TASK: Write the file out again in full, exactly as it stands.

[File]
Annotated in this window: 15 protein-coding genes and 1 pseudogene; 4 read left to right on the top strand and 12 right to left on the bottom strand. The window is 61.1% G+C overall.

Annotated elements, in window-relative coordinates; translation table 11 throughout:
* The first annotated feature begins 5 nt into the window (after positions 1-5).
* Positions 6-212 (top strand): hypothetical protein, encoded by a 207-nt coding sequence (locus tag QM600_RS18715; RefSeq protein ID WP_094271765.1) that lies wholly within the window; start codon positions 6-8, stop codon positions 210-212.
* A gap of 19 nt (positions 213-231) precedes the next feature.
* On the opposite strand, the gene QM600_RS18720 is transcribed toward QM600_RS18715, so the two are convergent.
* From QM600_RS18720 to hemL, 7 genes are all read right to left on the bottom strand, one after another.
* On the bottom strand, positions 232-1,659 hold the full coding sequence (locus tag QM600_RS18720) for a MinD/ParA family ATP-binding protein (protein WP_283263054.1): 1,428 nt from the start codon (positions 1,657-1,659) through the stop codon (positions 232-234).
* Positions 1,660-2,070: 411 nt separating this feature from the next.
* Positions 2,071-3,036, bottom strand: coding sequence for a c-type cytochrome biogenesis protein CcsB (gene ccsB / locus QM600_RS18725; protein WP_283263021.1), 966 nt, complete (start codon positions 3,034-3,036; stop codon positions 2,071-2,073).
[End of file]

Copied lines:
Annotated in this window: 15 protein-coding genes and 1 pseudogene; 4 read left to right on the top strand and 12 right to left on the bottom strand. The window is 61.1% G+C overall.

Annotated elements, in window-relative coordinates; translation table 11 throughout:
* The first annotated feature begins 5 nt into the window (after positions 1-5).
* Positions 6-212 (top strand): hypothetical protein, encoded by a 207-nt coding sequence (locus tag QM600_RS18715; RefSeq protein ID WP_094271765.1) that lies wholly within the window; start codon positions 6-8, stop codon positions 210-212.
* A gap of 19 nt (positions 213-231) precedes the next feature.
* On the opposite strand, the gene QM600_RS18720 is transcribed toward QM600_RS18715, so the two are convergent.
* From QM600_RS18720 to hemL, 7 genes are all read right to left on the bottom strand, one after another.
* On the bottom strand, positions 232-1,659 hold the full coding sequence (locus tag QM600_RS18720) for a MinD/ParA family ATP-binding protein (protein WP_283263054.1): 1,428 nt from the start codon (positions 1,657-1,659) through the stop codon (positions 232-234).
* Positions 1,660-2,070: 411 nt separating this feature from the next.
* Positions 2,071-3,036, bottom strand: coding sequence for a c-type cytochrome biogenesis protein CcsB (gene ccsB / locus QM600_RS18725; protein WP_283263021.1), 966 nt, complete (start codon positions 3,034-3,036; stop codon positions 2,071-2,073).